## Abstract

Full understanding of the relaxation mechanisms and far-from-equilibrium transport in modern mesoscopic structures requires that such systems be treated as open. We therefore generalize some of the core elements of the Kadanoff-Baym-Keldysh nonequilibrium Green’s function formalism, inherently formulated for closed systems, to treatment of an open system, coupled with its environment. We define the two-time correlation functions and analyze the influence of the memory effects on the open-system transport. In the transient regime, the two-time correlation functions clearly show four distinct terms: a closed-system-like term, an entanglement term, and two memory terms that depend explicitly on the initial state of the environment. We show that it is not possible to completely eliminate the influence of the environment by a fortunate choice of the initial state, and approximating the system as closed is valid only in the limit of negligible system-environment coupling, which is never the case in the transient regime. We derive the transport equations for transients that properly account for the system-environment coupling. On the other hand, we address the important issue of transport in a far-from-equilibrium steady state. We show that, once a steady state is reached, the balance between the driving and relaxation forces implies that the two-time correlation functions regain a closed-system-like form, but with an effective, modified system Hamiltonian, and with the system statistical operator unrelated to that of the initial state. We emphasize that the difference between the transient and the far-from-equilibrium steady-state regimes, crucial for theoretical investigation of nonequilibrium quasiparticle transport, effectively lies within the different relative magnitude of the combined entanglement and memory terms with respect to the closed-system-like term in two-time correlation functions.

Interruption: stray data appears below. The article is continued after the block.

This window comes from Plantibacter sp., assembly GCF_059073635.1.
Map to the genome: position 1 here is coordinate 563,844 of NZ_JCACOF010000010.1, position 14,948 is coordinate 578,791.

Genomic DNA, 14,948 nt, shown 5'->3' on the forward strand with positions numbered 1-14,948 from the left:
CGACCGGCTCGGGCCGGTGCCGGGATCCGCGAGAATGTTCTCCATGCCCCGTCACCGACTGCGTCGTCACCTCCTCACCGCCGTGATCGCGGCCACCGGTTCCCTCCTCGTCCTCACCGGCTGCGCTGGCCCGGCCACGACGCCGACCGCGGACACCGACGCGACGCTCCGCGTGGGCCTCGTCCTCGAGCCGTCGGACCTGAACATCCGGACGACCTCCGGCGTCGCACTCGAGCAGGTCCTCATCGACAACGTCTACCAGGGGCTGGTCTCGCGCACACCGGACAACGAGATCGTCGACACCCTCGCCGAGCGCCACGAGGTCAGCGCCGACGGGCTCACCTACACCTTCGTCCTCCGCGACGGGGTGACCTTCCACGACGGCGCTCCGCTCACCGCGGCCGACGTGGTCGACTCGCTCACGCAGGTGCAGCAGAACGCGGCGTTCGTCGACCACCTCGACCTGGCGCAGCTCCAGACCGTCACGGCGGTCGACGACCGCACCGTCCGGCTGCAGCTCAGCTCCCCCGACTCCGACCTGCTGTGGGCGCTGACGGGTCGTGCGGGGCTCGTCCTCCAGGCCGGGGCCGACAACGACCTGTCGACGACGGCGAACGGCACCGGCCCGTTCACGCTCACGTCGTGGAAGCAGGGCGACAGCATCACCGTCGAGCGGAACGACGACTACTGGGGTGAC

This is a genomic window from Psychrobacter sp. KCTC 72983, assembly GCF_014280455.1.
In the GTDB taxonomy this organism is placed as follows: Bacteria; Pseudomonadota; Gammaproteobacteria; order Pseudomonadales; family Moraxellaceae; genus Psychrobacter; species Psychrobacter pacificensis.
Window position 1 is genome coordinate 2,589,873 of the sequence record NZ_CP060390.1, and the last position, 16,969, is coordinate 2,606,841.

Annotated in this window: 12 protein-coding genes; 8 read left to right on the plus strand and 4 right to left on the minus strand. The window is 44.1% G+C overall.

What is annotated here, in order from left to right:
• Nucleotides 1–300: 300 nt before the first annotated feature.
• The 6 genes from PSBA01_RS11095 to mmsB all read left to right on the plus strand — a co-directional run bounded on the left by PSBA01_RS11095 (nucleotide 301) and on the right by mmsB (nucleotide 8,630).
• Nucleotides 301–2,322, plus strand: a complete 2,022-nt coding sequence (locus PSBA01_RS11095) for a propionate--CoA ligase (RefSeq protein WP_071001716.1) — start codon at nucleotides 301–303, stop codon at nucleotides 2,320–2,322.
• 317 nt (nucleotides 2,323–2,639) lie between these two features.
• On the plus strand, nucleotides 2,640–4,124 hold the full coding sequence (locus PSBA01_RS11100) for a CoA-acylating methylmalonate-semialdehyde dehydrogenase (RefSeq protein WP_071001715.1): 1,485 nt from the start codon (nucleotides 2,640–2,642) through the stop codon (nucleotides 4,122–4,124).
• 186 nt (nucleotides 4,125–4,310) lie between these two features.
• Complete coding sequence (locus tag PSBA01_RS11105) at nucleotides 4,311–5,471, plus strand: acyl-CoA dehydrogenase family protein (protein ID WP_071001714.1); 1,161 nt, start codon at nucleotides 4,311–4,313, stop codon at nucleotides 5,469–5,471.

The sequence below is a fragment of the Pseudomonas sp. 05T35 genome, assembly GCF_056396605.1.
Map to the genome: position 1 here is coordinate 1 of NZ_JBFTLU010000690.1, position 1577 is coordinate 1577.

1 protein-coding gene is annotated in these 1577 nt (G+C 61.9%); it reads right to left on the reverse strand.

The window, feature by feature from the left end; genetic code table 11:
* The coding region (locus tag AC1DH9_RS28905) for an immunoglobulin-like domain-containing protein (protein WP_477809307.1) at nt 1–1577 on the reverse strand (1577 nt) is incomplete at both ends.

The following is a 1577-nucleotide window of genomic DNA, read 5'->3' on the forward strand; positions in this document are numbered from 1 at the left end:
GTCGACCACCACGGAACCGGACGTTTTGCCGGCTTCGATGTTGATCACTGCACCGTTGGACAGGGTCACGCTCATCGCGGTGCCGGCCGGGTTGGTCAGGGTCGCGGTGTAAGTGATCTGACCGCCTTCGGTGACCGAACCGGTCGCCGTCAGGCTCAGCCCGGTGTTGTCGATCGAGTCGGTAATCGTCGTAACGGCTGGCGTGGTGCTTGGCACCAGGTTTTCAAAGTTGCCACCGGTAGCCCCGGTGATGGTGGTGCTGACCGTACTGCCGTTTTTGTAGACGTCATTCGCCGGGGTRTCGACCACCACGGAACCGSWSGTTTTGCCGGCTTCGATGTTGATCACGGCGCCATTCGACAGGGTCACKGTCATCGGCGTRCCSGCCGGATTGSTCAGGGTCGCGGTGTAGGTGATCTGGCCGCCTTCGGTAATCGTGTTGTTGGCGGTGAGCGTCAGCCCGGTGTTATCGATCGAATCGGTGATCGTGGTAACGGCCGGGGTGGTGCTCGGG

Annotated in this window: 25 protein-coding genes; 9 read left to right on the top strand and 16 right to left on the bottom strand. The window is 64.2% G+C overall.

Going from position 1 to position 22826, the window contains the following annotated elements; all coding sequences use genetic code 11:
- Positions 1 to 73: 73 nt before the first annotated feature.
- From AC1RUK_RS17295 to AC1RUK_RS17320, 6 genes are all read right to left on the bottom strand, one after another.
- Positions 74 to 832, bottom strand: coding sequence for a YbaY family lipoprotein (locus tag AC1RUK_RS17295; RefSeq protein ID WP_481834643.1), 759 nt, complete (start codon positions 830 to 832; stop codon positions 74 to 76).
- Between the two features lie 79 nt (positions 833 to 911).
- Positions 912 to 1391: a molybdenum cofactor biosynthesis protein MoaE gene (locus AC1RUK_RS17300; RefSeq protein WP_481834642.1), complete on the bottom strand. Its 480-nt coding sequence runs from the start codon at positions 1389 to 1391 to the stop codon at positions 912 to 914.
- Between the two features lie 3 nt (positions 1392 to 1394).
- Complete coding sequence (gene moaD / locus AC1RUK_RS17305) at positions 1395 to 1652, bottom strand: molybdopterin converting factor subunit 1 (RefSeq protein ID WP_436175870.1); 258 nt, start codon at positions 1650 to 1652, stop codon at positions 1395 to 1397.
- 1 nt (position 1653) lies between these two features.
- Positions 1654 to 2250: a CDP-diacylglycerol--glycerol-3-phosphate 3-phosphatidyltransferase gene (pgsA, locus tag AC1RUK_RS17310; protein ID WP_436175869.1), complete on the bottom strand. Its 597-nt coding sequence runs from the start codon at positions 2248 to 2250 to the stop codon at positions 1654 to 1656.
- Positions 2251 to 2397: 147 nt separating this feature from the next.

Original language | English (US) |
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Pages (from-to) | 10 |

Number of pages | 1 |

Journal | Physical Review E - Statistical Physics, Plasmas, Fluids, and Related Interdisciplinary Topics |

Volume | 67 |

Issue number | 6 |

DOIs | |

State | Published - 2003 |

## ASJC Scopus subject areas

- Statistical and Nonlinear Physics
- Statistics and Probability
- Condensed Matter Physics